2. Critically examine managerial decision‐making and the reasons and
the context it takes place in so as to sharpen their own judgment to
make informed decisions.
3. Analyze various topics pertaining to management such as social
responsibility, ethics, global management, leadership, organization
change, entrepreneurship, human resource management, etc.

6. READING MATERIAL
Required:
1. Ricky W. Griffin, Management, Houghton Mifflin Company.
2. Harold Knootz & Heins Weihrich Management, McGraw Hill.
3. Robbins, Management, Prentice Hall

Reference:
1. Stephen P. Robbins and Mary Coultar, Management. Prentice Hall
2. Judith R. Gordon, Organizational Behavior, Prentice Hall
3. Davis and Newstrom, Human Behavior at Work: Organizational
Behavior, McGraw Hill

7. GRADING PLAN
Grading for the course will be relative. The distribution for course grading will
be as follows:
• Sessional 25%
o Class Contribution 7%
o Quizzes 8%
o Course Project 10% (6% for the paper and 4 % for the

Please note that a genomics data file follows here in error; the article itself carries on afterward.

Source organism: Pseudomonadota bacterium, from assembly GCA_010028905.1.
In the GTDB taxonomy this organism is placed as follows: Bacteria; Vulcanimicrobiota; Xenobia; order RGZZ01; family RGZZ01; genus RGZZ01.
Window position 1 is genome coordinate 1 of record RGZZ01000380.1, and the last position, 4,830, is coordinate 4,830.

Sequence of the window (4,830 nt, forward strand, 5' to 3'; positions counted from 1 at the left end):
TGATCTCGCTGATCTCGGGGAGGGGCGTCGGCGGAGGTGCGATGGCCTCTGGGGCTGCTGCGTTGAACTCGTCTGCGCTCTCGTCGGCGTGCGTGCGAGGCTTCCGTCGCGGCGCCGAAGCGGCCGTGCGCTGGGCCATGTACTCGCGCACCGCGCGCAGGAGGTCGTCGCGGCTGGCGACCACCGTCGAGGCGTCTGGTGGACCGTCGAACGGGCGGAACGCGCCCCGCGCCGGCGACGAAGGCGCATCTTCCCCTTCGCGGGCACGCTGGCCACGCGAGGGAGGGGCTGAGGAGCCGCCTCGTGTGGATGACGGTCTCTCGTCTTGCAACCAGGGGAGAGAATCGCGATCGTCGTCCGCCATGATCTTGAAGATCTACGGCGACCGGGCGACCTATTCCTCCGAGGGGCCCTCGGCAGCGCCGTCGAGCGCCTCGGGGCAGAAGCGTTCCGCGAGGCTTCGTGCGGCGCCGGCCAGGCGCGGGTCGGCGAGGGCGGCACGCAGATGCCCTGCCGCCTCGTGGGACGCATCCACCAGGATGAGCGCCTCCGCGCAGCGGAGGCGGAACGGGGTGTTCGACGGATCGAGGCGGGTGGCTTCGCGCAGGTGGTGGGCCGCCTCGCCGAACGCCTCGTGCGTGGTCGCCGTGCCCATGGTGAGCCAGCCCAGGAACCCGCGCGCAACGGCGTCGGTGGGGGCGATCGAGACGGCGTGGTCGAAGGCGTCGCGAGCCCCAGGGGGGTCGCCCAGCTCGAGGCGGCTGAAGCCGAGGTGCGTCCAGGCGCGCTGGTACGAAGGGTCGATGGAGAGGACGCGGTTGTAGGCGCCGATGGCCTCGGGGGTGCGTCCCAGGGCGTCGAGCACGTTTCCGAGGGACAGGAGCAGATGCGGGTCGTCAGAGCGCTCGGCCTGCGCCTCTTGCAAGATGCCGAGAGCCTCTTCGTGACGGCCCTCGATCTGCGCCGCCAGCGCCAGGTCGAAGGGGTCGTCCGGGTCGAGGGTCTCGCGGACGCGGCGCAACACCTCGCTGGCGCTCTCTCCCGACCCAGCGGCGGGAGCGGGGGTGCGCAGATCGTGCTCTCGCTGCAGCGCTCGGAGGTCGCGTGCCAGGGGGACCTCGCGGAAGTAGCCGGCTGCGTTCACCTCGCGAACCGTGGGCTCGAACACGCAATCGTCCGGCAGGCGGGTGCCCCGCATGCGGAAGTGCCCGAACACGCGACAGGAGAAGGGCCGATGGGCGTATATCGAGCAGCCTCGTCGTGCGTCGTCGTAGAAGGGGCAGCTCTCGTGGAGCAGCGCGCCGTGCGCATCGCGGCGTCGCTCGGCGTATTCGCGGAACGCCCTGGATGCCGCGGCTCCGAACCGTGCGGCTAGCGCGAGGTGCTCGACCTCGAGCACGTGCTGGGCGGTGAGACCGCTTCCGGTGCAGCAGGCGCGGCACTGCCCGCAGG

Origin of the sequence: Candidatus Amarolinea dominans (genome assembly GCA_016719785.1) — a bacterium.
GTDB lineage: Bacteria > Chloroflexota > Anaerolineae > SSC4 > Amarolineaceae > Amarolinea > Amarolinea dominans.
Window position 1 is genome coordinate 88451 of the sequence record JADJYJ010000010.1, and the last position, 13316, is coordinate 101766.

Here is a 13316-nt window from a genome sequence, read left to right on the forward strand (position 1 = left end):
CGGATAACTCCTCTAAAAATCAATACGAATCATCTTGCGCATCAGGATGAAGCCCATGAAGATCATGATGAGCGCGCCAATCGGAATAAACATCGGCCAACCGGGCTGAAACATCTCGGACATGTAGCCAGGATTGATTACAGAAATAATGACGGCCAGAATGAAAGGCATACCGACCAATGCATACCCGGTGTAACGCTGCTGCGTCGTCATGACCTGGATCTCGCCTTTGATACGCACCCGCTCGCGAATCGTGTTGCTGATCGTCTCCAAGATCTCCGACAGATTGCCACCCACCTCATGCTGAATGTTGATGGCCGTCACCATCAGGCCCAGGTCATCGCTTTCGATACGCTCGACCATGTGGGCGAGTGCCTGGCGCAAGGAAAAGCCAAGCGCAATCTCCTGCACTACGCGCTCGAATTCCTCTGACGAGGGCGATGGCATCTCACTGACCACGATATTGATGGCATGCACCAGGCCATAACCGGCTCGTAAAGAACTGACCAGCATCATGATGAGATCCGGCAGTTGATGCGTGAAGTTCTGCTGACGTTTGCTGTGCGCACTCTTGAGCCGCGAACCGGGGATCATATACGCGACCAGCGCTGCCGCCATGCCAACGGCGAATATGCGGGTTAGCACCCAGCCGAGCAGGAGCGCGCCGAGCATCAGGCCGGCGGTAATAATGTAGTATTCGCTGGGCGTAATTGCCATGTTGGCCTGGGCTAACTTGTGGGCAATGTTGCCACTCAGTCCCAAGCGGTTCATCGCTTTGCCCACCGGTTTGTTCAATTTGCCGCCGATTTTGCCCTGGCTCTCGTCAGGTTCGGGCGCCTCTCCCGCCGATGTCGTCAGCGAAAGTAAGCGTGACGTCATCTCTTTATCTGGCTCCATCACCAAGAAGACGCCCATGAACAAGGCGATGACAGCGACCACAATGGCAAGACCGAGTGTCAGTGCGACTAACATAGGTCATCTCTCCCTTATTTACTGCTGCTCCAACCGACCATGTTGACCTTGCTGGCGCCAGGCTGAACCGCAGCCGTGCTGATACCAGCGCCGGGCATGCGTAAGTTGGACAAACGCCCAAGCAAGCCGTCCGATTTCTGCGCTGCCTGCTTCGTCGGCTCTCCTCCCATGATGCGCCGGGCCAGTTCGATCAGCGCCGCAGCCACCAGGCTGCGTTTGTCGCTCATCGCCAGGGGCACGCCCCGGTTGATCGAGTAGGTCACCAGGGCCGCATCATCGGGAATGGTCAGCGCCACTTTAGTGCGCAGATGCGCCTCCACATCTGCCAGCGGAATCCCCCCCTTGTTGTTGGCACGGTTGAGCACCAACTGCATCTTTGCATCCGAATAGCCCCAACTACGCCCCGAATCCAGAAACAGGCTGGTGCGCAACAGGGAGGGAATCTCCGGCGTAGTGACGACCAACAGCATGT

presentation)

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• Midterm Exam 25%


• Final Exam 50%
• Total 100%

8. CLASS CONTRIBUTION
Class sessions will aim to complement, analyze and/or extend material
covered in the readings in addition to discussing content covered in the text.
To add value to their own learning experience as well as that of their peers,
students will be expected to complete the assigned readings before each
class session.

Completing assigned readings beforehand will also allow students to


constructively comment in class. Interactivity will be highly encouraged.
However, this interactivity should result in a positive contribution to class
discussion and not hamper the learning that takes place. Grading of class
contribution will depend not only on quantity of contribution, but more
importantly its quality. Grading will be based on the relevance of comments,
the value to the overall discussion and input of new or relevant ideas or
concepts. Students should also try to compare and contrast differing view
points. Needless to say, if a student does not speak during the class, he or
she will not add marks to class contribution. The instructor will judge class
contribution according to his discretion.